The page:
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A green roof can be much more than just a lawn on a building, and the concept is much older than many people realize. Creative green roof designs date back to the Hanging Gardens of Babylon, one of the original ancient wonders of the world. As impressive as those were, however, some modern examples have begun to rival them in terms of complexity, ingenuity and (of course) sustainability. Here are eight examples that help tell the strange story of the evolution of green roof design.
In Scandanavia green roofs are nothing new and green roofed architecture dates back centuries. Residential and farm structures used simple grass-covered green roofs primarily to absorb rainfall and provide thermal protection. There are even some contemporary buildings set in vernacular styles, such as this liquor store, that employ semi-traditional green roofs.
This Kelsey-Hayes Corporation bomb shelter design incorporates a green roof a hobbit would feel right at home in. This green roof design engage the structure aesthetically with the landscape, keeps the structure cool and even shrouds it from view in case of air attack. A dated approach to be sure, but also a compelling prefab idea that is results in something quite different from traditional suburbia.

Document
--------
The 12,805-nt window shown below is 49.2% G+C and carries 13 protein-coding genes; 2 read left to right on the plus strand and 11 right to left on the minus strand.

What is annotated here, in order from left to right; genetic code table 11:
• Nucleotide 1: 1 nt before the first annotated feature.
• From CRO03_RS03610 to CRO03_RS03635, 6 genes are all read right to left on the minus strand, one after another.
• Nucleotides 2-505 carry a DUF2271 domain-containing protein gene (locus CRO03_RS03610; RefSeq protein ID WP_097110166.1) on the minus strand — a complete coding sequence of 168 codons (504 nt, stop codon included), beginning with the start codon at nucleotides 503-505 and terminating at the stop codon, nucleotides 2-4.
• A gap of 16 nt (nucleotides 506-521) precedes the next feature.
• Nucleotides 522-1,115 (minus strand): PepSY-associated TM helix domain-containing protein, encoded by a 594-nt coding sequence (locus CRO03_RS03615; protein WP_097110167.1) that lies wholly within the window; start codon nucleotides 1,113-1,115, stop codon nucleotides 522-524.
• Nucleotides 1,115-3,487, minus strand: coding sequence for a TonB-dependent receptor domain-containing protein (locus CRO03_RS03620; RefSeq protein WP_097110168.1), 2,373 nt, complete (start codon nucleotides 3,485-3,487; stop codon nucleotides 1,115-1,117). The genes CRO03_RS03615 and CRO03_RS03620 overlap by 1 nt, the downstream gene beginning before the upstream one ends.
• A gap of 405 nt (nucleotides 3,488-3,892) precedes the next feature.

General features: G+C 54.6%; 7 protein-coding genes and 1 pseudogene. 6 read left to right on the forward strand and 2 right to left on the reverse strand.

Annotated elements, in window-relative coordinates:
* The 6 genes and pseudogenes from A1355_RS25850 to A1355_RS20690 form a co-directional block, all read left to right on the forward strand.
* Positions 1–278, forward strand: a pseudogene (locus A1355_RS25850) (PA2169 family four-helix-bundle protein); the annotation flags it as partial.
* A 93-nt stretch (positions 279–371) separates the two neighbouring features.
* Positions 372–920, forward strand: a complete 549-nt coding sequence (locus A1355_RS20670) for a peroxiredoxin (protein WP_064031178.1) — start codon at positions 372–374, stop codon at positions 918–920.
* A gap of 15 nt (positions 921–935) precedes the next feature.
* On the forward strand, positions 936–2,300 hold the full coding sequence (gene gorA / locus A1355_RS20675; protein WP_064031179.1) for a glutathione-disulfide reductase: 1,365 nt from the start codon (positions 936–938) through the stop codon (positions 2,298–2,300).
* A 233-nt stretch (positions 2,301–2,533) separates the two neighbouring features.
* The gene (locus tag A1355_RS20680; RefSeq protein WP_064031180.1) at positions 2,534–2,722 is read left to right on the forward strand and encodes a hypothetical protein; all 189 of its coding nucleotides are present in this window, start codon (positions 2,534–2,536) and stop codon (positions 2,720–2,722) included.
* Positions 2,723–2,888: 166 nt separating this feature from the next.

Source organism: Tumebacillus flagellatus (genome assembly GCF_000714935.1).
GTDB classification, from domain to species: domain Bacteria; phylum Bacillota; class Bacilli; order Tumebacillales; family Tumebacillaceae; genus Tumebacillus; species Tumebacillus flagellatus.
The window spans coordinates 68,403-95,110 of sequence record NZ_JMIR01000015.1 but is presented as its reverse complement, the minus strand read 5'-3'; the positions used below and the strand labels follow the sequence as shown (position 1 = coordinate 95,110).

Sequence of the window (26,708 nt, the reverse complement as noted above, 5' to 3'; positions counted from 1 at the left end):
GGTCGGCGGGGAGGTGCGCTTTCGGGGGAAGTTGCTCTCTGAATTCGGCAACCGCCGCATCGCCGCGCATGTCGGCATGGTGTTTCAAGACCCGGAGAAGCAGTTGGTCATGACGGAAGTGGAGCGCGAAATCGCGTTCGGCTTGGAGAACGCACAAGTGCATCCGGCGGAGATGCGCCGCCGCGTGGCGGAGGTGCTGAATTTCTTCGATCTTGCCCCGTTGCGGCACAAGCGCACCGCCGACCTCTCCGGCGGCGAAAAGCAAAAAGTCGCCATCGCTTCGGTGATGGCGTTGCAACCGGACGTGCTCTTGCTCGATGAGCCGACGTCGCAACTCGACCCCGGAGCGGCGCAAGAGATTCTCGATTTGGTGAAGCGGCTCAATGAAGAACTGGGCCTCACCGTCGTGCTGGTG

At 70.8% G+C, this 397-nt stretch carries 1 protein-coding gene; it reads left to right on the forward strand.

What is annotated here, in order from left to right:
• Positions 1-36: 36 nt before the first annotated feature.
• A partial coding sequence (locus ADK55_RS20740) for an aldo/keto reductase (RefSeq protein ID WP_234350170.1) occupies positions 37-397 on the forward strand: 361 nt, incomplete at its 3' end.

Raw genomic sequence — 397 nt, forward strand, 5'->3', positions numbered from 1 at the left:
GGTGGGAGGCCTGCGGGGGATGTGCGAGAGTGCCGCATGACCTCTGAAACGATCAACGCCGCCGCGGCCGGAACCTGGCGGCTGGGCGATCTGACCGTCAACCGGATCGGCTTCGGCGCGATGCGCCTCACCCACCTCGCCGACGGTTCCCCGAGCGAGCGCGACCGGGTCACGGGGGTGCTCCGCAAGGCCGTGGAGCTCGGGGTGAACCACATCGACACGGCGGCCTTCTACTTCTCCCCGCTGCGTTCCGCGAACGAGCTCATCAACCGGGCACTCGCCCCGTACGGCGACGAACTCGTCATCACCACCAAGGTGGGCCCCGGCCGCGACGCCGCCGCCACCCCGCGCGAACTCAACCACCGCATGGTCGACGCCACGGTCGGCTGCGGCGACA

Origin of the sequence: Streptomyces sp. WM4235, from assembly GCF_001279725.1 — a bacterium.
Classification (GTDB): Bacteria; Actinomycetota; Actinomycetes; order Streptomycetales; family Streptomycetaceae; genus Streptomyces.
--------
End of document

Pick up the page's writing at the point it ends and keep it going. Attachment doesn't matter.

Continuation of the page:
Speaking of Hobbit holes, Pembrokeshire, Wales is home to a family with a house straight out of this classic fantasy tale. This amazing architectural wonder is created virtually completely from the natural materials found around the residence. The walls are made out of stone and mud and water enters the house by gravity from a nearby spring, and the roof is entirely green.
The idea of goats on a green roof might also seem fantastical or antiquated, but has likewise become a modern-day reality in Wisconsin. Sure, there is an element of whimsy and tourist-baiting to this design but it is also quite practical both for the maintenance of the roof as well as for the health (and perhaps entertainment) of the goats.
More contemporary green roof strategies are in many cases correspondingly more ambitious. Take this Japanese green roof for example, that sits on a massive building containing offices, retail space, a theater and a museum. The roof itself features over 30,000 plants of over 70 different species and brings usable green space to a dense urban core.
The Hundertwasser building is another great example of a contemporary green roof that is as impressive as the architecture below it is bizarre. The Waldspirale (or “forest spiral”) features over 100 apartments and wraps around a shared landscaped courtyard space with an actual flowing stream. The irregular forms and vibrant colors reflect the interests of the architect, who was both a designer and a painter.
When it is finished, the Vancouver Exhibition Center will have the largest green roof in Canada. This building is extremely aggressive in its environmental undertakings, with greywater treatment, energy efficient lighting and other strategies. Even the footings sunk into the water below it will foster the growth of marine life. In terms of style and ambition, this project is set to outdo the largest green roof in the world, a ford plant in Michigan. Want more green? See related articles on bizarre green art and creative guerilla gardening.